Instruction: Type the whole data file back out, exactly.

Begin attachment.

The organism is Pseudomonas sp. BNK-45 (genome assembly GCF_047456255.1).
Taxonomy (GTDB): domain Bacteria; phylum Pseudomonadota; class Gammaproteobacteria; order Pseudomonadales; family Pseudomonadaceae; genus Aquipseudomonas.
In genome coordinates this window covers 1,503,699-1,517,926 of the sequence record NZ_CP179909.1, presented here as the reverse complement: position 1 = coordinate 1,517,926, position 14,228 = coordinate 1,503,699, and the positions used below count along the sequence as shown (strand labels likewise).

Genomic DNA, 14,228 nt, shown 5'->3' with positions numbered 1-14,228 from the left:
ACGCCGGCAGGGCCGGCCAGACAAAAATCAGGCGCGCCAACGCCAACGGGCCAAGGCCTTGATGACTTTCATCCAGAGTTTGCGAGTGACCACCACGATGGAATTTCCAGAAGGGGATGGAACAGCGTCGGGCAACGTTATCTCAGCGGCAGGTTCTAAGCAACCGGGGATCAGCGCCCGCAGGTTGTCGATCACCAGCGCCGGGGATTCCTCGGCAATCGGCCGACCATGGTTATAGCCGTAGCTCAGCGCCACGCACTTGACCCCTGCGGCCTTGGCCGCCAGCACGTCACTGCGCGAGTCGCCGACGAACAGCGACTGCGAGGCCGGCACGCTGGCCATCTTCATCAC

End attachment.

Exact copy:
The organism is Pseudomonas sp. BNK-45 (genome assembly GCF_047456255.1).
Taxonomy (GTDB): domain Bacteria; phylum Pseudomonadota; class Gammaproteobacteria; order Pseudomonadales; family Pseudomonadaceae; genus Aquipseudomonas.
In genome coordinates this window covers 1,503,699-1,517,926 of the sequence record NZ_CP179909.1, presented here as the reverse complement: position 1 = coordinate 1,517,926, position 14,228 = coordinate 1,503,699, and the positions used below count along the sequence as shown (strand labels likewise).

Genomic DNA, 14,228 nt, shown 5'->3' with positions numbered 1-14,228 from the left:
ACGCCGGCAGGGCCGGCCAGACAAAAATCAGGCGCGCCAACGCCAACGGGCCAAGGCCTTGATGACTTTCATCCAGAGTTTGCGAGTGACCACCACGATGGAATTTCCAGAAGGGGATGGAACAGCGTCGGGCAACGTTATCTCAGCGGCAGGTTCTAAGCAACCGGGGATCAGCGCCCGCAGGTTGTCGATCACCAGCGCCGGGGATTCCTCGGCAATCGGCCGACCATGGTTATAGCCGTAGCTCAGCGCCACGCACTTGACCCCTGCGGCCTTGGCCGCCAGCACGTCACTGCGCGAGTCGCCGACGAACAGCGACTGCGAGGCCGGCACGCTGGCCATCTTCATCAC